previous next
[2] Then, seeing that the commonwealth was hurrying into factions, and from factions into unlimited monarchy, he betook himself to a retired and contemplative life, associated with Greek scholars, and pursued his studies, until Sulla got the mastery and the state appeared to be somewhat settled.1

About this time Chrysogonus, a freedman of Sulla's, put up at public auction the estate of a man who, as it was said, had been put to death under proscription, and bought it in himself for two thousand drachmas.2

1 In 82 B.C.

2 In translating Cicero's ‘duobus millibus nummum,’ Plutarch erroneously reckons in denarii (which were equivalent to drachmas, or francs) instead of in sestertii (worth only one-quarter as much).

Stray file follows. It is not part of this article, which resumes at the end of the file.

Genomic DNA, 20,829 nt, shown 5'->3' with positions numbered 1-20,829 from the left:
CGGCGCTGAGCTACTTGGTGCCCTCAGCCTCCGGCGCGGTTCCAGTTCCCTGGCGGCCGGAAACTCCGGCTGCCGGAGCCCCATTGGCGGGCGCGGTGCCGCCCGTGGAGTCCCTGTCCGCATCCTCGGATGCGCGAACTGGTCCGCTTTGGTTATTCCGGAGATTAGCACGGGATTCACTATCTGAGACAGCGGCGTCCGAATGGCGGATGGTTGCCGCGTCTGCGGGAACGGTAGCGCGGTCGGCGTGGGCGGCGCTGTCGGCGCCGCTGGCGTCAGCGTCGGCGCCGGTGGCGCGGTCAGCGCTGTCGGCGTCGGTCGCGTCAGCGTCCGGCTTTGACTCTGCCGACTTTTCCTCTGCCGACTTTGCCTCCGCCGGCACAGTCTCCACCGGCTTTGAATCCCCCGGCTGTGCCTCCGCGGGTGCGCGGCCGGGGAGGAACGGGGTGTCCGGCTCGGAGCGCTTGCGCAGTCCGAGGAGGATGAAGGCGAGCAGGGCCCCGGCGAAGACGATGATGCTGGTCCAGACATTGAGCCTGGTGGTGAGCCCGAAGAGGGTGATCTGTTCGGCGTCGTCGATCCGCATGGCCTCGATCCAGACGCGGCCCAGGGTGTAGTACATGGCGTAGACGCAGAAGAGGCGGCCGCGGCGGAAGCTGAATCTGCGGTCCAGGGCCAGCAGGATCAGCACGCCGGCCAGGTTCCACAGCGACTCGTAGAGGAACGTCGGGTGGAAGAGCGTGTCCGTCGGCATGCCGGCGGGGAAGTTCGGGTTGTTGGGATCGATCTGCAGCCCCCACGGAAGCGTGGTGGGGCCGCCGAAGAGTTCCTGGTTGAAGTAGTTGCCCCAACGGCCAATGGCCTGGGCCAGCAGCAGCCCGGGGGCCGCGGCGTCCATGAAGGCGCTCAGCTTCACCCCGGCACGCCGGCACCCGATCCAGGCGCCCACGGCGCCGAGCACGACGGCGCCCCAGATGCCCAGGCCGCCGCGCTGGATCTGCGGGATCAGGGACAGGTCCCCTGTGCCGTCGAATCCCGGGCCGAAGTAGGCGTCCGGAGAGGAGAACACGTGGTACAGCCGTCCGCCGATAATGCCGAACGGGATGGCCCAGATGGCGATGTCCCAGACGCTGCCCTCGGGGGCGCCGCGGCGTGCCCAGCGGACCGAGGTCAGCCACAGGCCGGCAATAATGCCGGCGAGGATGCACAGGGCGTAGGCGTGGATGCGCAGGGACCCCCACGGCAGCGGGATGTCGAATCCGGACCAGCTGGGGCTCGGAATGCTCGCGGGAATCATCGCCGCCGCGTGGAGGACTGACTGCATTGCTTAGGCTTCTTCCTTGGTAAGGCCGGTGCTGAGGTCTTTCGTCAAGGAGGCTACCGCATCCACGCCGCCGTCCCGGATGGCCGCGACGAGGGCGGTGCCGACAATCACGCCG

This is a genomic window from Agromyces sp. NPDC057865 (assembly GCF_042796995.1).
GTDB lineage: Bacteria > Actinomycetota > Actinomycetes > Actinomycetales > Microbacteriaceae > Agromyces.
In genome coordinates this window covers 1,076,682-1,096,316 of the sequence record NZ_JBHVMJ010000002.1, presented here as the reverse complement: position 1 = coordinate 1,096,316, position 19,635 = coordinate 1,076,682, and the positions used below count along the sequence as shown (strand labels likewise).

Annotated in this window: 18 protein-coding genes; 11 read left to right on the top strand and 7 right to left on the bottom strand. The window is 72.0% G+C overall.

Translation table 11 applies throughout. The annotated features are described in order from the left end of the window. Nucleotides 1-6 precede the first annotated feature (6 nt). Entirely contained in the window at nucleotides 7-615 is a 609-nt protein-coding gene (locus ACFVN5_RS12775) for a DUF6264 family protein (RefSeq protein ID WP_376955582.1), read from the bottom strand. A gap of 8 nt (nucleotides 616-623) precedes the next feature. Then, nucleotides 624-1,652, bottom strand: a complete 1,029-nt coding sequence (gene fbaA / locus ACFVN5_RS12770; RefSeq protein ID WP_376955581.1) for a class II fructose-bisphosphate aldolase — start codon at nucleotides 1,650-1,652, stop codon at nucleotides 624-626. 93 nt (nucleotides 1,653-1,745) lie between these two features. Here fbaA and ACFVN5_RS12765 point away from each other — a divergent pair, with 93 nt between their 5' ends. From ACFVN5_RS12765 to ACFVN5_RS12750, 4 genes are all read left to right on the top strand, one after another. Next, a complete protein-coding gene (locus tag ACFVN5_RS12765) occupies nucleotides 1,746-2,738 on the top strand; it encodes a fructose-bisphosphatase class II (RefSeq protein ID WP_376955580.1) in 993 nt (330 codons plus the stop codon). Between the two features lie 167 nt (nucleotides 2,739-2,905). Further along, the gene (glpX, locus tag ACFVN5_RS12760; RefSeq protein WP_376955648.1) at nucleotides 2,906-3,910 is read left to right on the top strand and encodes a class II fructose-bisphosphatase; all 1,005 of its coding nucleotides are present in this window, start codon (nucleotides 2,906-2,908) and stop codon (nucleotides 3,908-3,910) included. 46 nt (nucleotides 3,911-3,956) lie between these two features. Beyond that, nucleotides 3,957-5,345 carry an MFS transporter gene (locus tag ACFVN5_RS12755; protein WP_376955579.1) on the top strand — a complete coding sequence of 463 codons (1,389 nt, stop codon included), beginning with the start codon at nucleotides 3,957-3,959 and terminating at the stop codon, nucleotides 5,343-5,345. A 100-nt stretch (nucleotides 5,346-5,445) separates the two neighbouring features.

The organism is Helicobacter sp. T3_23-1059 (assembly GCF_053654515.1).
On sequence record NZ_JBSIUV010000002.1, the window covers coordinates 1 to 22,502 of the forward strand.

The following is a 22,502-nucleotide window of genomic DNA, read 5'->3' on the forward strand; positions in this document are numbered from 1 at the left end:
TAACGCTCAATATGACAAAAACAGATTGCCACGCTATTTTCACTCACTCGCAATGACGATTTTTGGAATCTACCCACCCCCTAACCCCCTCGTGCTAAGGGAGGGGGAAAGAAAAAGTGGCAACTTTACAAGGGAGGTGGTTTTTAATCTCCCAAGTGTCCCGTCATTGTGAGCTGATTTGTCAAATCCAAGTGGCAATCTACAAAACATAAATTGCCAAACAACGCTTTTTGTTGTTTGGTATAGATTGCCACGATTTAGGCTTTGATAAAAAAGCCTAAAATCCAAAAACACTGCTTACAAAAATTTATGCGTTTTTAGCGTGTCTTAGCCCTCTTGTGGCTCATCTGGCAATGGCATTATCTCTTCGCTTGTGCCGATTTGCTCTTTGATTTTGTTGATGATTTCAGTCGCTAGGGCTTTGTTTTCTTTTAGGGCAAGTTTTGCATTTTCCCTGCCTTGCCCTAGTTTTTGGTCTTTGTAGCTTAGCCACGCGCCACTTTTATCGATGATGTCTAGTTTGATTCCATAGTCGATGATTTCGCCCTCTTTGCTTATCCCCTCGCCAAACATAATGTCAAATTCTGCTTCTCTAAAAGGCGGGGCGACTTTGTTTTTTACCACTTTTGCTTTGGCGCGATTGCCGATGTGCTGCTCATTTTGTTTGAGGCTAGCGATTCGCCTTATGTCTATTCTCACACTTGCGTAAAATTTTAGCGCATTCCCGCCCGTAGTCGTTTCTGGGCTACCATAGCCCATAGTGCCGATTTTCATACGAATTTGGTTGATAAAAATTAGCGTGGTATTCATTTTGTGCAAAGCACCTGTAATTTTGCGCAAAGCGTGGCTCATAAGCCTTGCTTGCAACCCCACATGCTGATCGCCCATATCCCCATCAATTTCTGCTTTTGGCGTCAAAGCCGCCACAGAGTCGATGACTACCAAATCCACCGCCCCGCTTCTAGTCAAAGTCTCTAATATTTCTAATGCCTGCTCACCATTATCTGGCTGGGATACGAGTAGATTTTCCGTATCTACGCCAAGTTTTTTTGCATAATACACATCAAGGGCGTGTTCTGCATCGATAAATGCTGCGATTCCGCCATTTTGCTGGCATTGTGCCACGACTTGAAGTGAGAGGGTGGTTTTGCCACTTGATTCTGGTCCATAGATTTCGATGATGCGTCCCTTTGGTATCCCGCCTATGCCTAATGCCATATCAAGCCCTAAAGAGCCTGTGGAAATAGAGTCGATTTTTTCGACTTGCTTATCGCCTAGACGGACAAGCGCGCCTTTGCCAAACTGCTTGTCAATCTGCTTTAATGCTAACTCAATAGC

Creative Commons License
This work is licensed under a Creative Commons Attribution-ShareAlike 3.0 United States License.

An XML version of this text is available for download, with the additional restriction that you offer Perseus any modifications you make. Perseus provides credit for all accepted changes, storing new additions in a versioning system.

load focus Greek (Bernadotte Perrin, 1919)
hide References (1 total)
  • Cross-references in notes to this page (1):
hide Display Preferences
Greek Display:
Arabic Display:
View by Default:
Browse Bar: